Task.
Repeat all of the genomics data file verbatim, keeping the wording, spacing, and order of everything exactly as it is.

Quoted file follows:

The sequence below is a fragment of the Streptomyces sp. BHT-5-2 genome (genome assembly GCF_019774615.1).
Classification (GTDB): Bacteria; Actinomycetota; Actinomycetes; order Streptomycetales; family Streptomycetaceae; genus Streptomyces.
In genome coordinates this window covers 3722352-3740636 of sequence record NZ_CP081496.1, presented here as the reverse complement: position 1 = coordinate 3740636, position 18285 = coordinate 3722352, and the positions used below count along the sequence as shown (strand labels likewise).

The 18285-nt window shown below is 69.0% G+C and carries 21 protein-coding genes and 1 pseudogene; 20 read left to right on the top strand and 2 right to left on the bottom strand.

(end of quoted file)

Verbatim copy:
The sequence below is a fragment of the Streptomyces sp. BHT-5-2 genome (genome assembly GCF_019774615.1).
Classification (GTDB): Bacteria; Actinomycetota; Actinomycetes; order Streptomycetales; family Streptomycetaceae; genus Streptomyces.
In genome coordinates this window covers 3722352-3740636 of sequence record NZ_CP081496.1, presented here as the reverse complement: position 1 = coordinate 3740636, position 18285 = coordinate 3722352, and the positions used below count along the sequence as shown (strand labels likewise).

The 18285-nt window shown below is 69.0% G+C and carries 21 protein-coding genes and 1 pseudogene; 20 read left to right on the top strand and 2 right to left on the bottom strand.